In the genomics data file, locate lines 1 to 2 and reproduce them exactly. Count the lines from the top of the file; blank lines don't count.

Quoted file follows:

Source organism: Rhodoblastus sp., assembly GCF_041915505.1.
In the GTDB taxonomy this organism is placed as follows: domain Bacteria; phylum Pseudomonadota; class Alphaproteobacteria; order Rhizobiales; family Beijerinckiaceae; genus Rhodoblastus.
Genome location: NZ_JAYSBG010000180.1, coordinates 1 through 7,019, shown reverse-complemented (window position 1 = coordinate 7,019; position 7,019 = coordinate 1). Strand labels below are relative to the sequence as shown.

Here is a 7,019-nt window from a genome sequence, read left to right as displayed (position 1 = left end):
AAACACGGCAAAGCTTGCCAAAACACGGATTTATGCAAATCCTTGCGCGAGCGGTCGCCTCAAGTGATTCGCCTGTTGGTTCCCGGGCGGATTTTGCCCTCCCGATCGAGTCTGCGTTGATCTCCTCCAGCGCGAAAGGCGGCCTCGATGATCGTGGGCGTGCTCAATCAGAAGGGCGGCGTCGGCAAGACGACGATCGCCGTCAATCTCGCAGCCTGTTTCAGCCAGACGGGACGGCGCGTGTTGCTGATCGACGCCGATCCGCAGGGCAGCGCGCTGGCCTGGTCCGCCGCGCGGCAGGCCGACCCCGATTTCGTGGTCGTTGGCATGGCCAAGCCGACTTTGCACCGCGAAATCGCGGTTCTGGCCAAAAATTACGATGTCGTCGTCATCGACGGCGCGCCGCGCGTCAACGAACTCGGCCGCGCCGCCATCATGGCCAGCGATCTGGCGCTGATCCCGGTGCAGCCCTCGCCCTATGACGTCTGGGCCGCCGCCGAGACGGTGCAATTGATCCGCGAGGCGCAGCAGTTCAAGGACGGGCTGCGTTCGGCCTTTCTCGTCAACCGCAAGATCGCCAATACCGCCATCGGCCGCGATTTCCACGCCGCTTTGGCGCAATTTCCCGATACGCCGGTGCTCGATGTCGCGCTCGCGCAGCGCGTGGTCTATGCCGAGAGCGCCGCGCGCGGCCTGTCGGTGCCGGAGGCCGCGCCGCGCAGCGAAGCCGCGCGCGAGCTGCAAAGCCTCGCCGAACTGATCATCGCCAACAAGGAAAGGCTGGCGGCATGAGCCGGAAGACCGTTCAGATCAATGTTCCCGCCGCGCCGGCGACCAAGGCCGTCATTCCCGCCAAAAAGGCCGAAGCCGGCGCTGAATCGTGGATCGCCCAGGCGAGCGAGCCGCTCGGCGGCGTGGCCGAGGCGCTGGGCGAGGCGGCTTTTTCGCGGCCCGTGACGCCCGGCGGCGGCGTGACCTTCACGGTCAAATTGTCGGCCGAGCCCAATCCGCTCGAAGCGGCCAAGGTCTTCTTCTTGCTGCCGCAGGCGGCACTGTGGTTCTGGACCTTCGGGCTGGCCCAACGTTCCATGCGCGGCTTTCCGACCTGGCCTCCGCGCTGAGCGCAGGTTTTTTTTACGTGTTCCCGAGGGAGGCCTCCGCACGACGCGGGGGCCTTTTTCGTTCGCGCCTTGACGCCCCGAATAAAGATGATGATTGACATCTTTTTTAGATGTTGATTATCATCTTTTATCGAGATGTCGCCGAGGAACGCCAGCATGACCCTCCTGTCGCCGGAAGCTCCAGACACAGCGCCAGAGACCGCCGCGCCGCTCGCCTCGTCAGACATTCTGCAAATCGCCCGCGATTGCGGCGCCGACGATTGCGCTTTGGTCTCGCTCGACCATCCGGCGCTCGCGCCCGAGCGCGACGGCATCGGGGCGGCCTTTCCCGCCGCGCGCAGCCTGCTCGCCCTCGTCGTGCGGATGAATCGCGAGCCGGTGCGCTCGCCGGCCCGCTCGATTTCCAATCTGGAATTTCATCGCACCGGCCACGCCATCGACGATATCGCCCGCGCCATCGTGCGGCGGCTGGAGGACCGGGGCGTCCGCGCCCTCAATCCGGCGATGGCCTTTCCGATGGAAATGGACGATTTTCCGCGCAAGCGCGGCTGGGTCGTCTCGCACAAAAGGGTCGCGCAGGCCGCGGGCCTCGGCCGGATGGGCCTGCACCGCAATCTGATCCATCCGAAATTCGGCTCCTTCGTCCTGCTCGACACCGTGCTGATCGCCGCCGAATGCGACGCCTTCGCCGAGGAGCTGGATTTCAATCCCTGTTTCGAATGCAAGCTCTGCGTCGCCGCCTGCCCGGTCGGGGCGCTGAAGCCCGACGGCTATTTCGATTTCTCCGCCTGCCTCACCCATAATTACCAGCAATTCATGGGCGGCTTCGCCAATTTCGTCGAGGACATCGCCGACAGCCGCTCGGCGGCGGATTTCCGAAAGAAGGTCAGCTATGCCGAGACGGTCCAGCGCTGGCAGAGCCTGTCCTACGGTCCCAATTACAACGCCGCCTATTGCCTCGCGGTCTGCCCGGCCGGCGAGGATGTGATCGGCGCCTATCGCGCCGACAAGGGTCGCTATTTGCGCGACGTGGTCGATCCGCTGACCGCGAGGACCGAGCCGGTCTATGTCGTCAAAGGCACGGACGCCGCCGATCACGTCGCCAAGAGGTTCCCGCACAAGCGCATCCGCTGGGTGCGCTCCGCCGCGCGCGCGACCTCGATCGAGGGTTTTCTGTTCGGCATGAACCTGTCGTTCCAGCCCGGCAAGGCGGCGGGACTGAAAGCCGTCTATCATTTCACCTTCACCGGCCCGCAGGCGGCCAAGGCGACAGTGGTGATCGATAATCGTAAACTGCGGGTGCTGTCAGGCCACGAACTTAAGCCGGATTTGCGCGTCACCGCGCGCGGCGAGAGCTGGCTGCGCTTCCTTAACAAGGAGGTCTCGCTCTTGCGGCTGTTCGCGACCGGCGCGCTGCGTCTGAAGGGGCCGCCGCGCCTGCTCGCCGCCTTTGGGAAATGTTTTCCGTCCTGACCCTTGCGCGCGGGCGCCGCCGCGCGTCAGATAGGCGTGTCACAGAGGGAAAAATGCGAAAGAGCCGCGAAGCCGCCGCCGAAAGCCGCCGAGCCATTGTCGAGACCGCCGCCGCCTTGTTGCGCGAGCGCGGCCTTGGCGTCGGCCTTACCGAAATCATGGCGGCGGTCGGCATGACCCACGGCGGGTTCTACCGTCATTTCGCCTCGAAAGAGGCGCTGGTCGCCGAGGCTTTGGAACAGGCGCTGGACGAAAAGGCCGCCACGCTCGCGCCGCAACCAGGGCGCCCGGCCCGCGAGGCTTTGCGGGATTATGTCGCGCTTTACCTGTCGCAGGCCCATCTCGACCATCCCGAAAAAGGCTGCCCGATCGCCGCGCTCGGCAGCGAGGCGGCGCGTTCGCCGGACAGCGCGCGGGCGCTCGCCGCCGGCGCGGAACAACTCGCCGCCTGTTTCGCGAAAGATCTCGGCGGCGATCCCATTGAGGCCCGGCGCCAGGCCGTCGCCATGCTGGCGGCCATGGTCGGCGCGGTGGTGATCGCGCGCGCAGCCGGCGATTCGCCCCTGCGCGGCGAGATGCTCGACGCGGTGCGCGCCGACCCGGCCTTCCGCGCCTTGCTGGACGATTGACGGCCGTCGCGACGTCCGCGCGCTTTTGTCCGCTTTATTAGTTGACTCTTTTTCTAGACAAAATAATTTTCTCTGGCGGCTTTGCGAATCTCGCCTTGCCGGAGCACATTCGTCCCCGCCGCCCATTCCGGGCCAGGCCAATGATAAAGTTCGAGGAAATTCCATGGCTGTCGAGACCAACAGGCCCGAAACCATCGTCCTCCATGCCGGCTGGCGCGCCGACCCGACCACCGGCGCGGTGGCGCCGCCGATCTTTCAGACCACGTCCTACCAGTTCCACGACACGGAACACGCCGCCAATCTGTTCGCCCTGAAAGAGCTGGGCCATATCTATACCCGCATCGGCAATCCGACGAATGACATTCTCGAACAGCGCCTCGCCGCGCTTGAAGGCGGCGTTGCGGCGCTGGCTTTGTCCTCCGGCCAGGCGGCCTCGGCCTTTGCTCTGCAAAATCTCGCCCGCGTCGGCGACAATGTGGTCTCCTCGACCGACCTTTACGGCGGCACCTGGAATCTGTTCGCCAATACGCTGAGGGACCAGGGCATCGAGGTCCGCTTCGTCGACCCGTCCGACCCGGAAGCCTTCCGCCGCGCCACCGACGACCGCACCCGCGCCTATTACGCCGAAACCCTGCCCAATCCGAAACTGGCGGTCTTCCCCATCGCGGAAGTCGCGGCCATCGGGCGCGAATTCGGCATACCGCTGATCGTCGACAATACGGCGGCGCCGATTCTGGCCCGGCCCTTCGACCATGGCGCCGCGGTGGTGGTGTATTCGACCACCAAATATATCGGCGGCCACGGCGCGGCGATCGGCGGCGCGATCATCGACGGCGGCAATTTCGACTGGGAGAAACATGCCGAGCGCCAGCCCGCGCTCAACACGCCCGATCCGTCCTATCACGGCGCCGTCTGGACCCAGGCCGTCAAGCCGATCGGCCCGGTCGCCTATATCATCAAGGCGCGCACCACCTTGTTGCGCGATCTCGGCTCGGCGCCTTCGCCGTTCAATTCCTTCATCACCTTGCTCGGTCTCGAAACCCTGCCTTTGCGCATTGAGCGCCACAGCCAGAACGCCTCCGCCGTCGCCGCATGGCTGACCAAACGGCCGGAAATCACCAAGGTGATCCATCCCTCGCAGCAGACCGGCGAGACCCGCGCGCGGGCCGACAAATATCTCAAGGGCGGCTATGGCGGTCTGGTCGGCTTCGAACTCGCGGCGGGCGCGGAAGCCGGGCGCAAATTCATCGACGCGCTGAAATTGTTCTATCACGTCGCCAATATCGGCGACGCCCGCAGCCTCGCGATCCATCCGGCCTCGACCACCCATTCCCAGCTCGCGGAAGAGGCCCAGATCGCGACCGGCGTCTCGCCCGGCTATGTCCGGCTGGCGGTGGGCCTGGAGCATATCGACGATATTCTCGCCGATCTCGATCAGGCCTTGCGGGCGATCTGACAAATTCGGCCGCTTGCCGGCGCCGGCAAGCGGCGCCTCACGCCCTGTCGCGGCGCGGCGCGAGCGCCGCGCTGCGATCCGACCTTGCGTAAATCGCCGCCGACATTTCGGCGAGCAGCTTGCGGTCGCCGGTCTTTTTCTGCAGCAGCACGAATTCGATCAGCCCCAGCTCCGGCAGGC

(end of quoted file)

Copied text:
Source organism: Rhodoblastus sp., assembly GCF_041915505.1.
In the GTDB taxonomy this organism is placed as follows: domain Bacteria; phylum Pseudomonadota; class Alphaproteobacteria; order Rhizobiales; family Beijerinckiaceae; genus Rhodoblastus.